Defining “green” products

When a consumer goes shopping, there are many products that claim to be “green.” Unfortunately, what exactly this means is unclear and may be just plain wrong. This process, which has come to be known as “greenwashing,” might be limited once the Federal Trade Commission develops new guidelines:

The guides originally were developed in 1992 and last updated in 1998. For the past two years the FTC has worked to revise them to account for consumers’ increased interest in environmentally conscious products and product-makers’ increasingly noisy marketing claims, a practice that’s come to be known as “greenwashing.”…

Some companies have complained in the past that the government did not strictly enforce the existing Green Guides, leading to more consumer confusion. So the more specific rules are welcome.

If these new guidelines are enacted soon, consumers may discover fewer “green” products on the shelves.

While it may not be the most ethical activity, is it a surprise that numerous companies have claimed to have “green” products when these sorts of items draw extra attention from some consumers?

The noisy biodegradable SunChips bag dies a quiet death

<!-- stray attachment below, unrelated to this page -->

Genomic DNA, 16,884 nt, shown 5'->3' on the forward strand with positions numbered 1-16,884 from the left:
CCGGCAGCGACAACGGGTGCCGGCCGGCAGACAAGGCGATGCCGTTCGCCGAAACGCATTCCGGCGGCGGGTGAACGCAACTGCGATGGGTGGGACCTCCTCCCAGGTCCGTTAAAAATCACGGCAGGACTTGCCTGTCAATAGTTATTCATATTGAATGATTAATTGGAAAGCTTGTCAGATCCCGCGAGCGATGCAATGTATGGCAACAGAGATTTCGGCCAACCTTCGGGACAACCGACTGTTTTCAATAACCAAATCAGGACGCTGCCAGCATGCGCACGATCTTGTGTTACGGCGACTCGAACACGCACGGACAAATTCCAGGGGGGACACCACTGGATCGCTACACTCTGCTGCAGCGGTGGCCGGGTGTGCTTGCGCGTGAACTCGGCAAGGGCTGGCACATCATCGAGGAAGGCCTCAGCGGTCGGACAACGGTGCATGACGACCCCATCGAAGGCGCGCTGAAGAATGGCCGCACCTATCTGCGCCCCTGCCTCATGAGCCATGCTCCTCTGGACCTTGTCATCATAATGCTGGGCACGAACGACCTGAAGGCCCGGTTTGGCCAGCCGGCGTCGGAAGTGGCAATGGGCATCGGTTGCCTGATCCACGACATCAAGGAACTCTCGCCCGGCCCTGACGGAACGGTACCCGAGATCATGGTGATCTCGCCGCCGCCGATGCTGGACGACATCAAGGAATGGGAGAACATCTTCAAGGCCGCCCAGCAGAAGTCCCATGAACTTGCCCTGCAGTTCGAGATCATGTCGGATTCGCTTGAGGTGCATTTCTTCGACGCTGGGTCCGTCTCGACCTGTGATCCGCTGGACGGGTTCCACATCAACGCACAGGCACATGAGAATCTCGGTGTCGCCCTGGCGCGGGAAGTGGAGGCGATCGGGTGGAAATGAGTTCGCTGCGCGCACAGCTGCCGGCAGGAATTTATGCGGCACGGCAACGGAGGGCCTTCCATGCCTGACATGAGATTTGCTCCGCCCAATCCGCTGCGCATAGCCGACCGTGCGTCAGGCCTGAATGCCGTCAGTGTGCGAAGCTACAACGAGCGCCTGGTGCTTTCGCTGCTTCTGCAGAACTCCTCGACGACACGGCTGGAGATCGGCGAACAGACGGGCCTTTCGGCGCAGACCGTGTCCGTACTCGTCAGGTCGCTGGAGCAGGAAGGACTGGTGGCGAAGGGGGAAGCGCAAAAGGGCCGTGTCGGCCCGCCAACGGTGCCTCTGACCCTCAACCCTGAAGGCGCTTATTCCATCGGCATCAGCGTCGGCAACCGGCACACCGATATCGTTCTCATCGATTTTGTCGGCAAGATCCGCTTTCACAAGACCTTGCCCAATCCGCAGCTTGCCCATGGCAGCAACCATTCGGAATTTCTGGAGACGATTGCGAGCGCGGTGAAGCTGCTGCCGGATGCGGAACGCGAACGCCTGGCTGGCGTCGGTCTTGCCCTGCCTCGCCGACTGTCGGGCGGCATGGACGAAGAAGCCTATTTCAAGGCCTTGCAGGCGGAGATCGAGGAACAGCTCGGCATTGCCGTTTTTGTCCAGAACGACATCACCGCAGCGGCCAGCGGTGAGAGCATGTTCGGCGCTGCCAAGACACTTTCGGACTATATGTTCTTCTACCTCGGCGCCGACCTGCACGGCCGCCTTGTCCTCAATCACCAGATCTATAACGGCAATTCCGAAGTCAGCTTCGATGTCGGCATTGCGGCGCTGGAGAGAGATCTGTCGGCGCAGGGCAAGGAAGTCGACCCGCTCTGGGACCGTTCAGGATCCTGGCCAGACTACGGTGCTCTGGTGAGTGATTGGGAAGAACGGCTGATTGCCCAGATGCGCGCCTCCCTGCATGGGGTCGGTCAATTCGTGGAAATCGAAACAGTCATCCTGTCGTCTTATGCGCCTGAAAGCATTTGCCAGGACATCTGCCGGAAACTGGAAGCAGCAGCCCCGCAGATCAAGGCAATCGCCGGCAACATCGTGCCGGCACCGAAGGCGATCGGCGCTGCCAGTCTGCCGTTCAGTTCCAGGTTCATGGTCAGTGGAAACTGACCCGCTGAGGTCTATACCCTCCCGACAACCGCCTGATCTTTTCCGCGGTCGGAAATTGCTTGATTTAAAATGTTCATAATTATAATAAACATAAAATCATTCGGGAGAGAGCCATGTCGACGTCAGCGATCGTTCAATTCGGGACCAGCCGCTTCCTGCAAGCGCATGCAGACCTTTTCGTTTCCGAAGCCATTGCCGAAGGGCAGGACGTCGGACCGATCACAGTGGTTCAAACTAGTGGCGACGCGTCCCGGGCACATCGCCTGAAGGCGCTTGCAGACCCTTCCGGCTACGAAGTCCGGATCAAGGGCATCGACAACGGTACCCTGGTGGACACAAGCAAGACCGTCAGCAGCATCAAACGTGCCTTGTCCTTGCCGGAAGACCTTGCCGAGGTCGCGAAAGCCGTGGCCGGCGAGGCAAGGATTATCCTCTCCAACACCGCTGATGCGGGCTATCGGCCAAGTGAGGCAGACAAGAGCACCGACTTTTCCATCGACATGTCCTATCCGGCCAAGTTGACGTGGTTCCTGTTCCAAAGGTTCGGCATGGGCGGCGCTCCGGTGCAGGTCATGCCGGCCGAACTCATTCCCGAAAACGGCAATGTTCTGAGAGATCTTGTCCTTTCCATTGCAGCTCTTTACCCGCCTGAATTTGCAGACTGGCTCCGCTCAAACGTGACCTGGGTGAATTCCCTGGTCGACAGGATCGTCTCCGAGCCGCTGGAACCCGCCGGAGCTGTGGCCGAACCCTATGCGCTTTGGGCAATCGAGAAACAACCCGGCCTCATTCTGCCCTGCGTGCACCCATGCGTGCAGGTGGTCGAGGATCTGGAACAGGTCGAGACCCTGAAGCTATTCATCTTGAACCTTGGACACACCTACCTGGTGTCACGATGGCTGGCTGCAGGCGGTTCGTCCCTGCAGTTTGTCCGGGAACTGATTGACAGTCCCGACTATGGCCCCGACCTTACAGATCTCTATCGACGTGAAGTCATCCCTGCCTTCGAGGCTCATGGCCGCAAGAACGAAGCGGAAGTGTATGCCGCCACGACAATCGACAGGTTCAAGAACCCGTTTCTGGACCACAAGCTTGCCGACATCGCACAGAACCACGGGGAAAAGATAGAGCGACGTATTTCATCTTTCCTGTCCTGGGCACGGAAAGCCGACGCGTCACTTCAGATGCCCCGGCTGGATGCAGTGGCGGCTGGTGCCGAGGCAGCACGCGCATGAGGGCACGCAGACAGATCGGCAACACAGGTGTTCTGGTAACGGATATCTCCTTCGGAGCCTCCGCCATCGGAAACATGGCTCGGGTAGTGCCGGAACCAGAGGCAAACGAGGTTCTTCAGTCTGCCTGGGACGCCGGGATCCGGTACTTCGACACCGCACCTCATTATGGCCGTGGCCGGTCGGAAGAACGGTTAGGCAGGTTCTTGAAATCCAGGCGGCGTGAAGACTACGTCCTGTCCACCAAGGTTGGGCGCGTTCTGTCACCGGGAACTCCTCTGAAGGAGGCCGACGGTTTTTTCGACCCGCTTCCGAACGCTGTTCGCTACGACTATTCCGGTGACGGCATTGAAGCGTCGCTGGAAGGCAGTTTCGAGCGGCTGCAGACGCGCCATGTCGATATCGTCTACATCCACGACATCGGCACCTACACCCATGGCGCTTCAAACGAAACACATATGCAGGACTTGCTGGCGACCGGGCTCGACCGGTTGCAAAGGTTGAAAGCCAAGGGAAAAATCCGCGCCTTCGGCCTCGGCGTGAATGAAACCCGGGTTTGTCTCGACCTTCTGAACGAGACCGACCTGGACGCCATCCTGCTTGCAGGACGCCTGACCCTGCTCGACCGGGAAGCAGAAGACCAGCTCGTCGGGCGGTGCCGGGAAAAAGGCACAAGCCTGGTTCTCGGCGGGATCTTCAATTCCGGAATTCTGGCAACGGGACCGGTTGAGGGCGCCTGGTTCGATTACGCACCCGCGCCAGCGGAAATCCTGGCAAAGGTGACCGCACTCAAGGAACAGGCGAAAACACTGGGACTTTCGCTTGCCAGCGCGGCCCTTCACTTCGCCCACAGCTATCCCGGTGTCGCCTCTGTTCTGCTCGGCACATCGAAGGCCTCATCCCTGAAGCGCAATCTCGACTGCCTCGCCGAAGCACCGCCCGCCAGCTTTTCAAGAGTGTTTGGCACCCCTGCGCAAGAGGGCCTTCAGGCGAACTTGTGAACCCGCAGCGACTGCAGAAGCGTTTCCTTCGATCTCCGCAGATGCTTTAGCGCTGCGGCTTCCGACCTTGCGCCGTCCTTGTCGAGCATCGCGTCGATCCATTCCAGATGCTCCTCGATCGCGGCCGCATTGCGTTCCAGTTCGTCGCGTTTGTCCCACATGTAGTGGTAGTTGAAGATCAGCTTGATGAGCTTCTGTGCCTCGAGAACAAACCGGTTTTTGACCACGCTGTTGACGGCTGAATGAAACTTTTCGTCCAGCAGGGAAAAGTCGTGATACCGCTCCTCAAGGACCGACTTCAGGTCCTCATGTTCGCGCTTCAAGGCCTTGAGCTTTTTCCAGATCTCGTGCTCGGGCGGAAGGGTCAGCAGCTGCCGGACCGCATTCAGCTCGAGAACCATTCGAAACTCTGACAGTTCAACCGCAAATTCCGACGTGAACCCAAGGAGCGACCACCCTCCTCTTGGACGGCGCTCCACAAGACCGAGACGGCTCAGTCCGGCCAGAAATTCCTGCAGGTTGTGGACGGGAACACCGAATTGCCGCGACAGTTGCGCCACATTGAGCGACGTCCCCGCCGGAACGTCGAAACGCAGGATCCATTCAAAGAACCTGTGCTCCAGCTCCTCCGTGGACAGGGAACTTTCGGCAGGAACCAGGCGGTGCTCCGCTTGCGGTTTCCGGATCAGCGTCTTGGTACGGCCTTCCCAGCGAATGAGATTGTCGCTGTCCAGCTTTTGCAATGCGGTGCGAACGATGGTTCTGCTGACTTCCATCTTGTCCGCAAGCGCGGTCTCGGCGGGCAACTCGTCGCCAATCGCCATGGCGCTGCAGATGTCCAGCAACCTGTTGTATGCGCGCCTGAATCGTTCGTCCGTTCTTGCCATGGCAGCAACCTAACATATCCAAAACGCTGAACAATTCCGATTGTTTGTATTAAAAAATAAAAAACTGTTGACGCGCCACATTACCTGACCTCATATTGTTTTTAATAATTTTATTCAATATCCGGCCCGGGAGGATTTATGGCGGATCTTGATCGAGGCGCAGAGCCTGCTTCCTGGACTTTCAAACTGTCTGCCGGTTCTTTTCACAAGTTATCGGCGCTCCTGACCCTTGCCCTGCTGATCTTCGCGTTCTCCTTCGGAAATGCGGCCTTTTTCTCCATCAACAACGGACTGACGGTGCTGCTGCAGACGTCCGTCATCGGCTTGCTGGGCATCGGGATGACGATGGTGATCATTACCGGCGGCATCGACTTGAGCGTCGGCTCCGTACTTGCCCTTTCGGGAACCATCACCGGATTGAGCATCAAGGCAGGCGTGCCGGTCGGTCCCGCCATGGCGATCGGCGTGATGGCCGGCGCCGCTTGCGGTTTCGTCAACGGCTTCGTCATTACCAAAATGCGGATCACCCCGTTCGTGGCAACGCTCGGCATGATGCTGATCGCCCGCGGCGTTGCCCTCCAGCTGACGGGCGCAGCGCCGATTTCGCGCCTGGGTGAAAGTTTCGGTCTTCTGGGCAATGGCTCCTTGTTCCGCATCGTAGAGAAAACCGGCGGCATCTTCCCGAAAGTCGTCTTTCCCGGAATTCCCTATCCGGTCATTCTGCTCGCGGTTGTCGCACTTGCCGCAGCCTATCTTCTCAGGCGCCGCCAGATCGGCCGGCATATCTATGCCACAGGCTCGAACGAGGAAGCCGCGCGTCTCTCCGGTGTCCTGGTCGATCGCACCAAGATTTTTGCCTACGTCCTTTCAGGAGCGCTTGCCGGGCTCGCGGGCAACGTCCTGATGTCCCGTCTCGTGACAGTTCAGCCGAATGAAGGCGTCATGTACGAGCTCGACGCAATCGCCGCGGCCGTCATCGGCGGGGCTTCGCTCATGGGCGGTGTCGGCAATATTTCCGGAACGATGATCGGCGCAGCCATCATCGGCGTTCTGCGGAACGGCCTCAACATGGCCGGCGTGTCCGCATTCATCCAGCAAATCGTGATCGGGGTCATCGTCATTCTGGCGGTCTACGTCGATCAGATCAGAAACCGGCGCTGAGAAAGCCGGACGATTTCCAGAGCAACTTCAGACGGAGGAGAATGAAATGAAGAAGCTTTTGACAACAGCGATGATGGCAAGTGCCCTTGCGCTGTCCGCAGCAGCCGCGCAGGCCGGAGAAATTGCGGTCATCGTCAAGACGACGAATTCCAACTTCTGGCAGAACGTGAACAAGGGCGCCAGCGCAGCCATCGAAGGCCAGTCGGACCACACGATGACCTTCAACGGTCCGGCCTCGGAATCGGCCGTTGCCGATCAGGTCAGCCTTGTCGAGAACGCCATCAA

The biodegradable SunChips bag has been pulled from the market because it is not convenient enough for customers. The issue? It is too noisy:

The noise of the bag — due to an unusual molecular structure that makes the bag more rigid — has been compared to everything from lawnmowers to jet engines. There’s even an active Facebook group with more than 44,000 friends that goes by the name of “Sorry But I Can’t Hear You Over This SunChips Bag.”

“Clearly, we’d received consumer feedback that it was noisy,” says Aurora Gonzalez, a Frito-Lay spokeswoman. “We recognized from the beginning that the bag felt, looked and sounded different.”

The bag illustrates the sometimes unexpected bumps that can trip up companies trying to do the right thing environmentally. SunChips sales have declined more than 11% over the past 52 weeks (excluding Wal-Mart, which doesn’t share its data), reports SymphonyIRI Group, the market research specialist.

A little noise doesn’t seem to be a bad price for having a compostable bag. If products have to be convenient to be successfully green, then one might suggest many consumers aren’t terribly serious about being green.

Also, what is with the journalistic trend of using the size of certain Facebook groups to lend weight to certain “movements”? “Even” 44,000 Facebook users are against the product – is the company reacting to this group or other consumer pressure or data?